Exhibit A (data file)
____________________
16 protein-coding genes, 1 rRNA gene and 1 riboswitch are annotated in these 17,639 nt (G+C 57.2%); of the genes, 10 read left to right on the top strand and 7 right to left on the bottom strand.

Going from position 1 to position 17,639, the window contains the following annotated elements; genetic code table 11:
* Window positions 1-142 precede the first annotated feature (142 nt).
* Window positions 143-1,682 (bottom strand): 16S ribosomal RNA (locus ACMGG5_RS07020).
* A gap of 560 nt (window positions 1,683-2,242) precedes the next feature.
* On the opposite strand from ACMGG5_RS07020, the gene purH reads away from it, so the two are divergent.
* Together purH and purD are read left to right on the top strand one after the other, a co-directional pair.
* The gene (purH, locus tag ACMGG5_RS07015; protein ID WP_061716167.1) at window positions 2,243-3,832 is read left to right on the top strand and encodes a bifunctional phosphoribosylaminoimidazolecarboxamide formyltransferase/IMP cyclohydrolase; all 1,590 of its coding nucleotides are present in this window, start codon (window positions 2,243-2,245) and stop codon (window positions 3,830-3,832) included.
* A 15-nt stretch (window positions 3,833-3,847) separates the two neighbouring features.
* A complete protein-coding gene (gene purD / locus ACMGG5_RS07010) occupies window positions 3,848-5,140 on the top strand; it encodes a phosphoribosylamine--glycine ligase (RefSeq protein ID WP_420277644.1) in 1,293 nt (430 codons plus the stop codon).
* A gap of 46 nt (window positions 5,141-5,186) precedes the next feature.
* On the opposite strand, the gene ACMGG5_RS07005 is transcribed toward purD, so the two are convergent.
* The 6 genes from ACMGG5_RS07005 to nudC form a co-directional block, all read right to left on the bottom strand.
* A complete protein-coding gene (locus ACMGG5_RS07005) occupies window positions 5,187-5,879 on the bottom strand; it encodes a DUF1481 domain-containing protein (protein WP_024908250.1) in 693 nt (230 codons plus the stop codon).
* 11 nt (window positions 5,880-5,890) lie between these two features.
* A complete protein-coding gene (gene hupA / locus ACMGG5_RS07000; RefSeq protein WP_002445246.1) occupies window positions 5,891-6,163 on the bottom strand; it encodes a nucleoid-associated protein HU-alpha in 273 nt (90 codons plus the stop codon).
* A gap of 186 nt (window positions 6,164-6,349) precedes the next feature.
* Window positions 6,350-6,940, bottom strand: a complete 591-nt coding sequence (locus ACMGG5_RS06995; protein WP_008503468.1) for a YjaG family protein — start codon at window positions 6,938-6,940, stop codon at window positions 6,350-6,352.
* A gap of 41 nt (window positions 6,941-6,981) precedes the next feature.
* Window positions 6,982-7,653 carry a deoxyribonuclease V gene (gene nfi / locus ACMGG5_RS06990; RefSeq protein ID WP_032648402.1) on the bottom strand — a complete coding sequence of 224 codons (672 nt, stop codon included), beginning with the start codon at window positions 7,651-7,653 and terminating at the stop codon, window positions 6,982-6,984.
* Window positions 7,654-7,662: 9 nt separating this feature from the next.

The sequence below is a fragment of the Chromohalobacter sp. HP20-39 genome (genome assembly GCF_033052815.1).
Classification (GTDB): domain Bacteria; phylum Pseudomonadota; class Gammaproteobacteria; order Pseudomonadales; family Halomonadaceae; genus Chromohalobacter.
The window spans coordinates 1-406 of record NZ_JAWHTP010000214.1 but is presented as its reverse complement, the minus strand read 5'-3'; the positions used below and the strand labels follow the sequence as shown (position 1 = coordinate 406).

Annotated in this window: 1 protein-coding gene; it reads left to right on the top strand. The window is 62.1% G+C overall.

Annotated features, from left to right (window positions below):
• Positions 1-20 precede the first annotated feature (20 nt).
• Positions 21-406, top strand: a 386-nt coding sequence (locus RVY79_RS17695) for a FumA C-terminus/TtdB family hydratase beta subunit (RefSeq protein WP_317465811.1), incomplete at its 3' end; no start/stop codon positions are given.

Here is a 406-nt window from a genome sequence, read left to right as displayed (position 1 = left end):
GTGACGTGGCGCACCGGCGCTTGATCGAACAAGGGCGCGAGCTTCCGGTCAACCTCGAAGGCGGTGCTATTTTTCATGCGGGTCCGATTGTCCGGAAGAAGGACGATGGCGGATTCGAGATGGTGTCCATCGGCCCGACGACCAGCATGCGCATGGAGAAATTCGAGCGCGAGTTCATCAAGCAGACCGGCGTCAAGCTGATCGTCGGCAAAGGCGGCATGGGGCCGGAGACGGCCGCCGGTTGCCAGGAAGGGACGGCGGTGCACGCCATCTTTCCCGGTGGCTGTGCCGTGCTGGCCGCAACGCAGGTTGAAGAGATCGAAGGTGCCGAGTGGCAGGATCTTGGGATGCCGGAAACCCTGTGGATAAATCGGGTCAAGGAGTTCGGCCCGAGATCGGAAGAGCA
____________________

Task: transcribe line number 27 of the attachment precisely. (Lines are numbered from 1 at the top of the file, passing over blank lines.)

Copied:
• Positions 1-20 precede the first annotated feature (20 nt).